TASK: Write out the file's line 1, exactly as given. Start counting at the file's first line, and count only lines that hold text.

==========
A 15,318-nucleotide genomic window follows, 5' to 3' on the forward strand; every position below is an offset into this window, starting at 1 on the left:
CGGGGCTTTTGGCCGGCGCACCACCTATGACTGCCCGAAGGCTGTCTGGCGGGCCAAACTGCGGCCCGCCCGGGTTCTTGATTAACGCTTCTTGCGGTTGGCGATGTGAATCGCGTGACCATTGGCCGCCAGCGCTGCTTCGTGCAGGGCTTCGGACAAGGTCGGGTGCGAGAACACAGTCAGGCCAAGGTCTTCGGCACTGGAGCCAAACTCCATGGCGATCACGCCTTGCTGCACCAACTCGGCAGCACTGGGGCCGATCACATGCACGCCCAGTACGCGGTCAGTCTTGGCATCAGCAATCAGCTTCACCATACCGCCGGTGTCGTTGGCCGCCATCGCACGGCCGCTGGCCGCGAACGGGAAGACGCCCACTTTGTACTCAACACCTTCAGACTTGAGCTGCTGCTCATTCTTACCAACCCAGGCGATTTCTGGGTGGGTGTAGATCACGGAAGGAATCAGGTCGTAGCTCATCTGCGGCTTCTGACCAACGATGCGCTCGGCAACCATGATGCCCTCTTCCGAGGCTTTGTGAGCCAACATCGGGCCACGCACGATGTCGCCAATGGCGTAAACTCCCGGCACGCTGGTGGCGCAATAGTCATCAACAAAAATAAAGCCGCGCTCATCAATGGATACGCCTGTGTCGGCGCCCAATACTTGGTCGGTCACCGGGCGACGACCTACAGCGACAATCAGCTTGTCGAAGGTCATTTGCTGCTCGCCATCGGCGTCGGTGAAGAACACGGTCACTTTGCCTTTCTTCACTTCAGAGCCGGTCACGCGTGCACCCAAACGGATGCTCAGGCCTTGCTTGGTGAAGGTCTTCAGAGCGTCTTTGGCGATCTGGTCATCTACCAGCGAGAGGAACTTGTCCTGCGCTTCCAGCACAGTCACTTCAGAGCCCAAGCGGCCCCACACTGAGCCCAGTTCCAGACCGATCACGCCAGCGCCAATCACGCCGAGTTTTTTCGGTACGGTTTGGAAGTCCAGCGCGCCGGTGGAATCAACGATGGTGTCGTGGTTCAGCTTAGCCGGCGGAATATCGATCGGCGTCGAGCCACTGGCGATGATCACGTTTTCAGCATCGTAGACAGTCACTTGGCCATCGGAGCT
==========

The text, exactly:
A 15,318-nucleotide genomic window follows, 5' to 3' on the forward strand; every position below is an offset into this window, starting at 1 on the left: